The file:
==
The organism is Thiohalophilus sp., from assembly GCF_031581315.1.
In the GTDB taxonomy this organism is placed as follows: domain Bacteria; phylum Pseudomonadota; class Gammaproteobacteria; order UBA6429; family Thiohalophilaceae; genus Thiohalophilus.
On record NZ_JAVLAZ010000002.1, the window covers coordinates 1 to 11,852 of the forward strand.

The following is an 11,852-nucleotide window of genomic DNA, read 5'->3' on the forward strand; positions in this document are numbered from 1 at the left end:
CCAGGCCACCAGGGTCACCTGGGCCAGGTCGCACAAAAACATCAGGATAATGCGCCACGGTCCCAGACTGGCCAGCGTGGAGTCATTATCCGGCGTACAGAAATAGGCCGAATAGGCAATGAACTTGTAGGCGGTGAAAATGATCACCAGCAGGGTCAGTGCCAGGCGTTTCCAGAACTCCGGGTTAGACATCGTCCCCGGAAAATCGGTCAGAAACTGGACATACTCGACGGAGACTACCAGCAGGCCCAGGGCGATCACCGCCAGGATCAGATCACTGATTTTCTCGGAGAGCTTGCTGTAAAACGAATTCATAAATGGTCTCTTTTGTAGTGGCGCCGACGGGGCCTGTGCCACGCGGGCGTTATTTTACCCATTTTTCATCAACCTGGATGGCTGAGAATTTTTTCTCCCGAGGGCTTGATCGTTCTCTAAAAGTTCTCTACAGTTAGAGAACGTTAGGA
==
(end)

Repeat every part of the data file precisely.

The organism is Thiohalophilus sp., from assembly GCF_031581315.1.
In the GTDB taxonomy this organism is placed as follows: domain Bacteria; phylum Pseudomonadota; class Gammaproteobacteria; order UBA6429; family Thiohalophilaceae; genus Thiohalophilus.
On record NZ_JAVLAZ010000002.1, the window covers coordinates 1 to 11,852 of the forward strand.

The following is an 11,852-nucleotide window of genomic DNA, read 5'->3' on the forward strand; positions in this document are numbered from 1 at the left end:
CCAGGCCACCAGGGTCACCTGGGCCAGGTCGCACAAAAACATCAGGATAATGCGCCACGGTCCCAGACTGGCCAGCGTGGAGTCATTATCCGGCGTACAGAAATAGGCCGAATAGGCAATGAACTTGTAGGCGGTGAAAATGATCACCAGCAGGGTCAGTGCCAGGCGTTTCCAGAACTCCGGGTTAGACATCGTCCCCGGAAAATCGGTCAGAAACTGGACATACTCGACGGAGACTACCAGCAGGCCCAGGGCGATCACCGCCAGGATCAGATCACTGATTTTCTCGGAGAGCTTGCTGTAAAACGAATTCATAAATGGTCTCTTTTGTAGTGGCGCCGACGGGGCCTGTGCCACGCGGGCGTTATTTTACCCATTTTTCATCAACCTGGATGGCTGAGAATTTTTTCTCCCGAGGGCTTGATCGTTCTCTAAAAGTTCTCTACAGTTAGAGAACGTTAGGA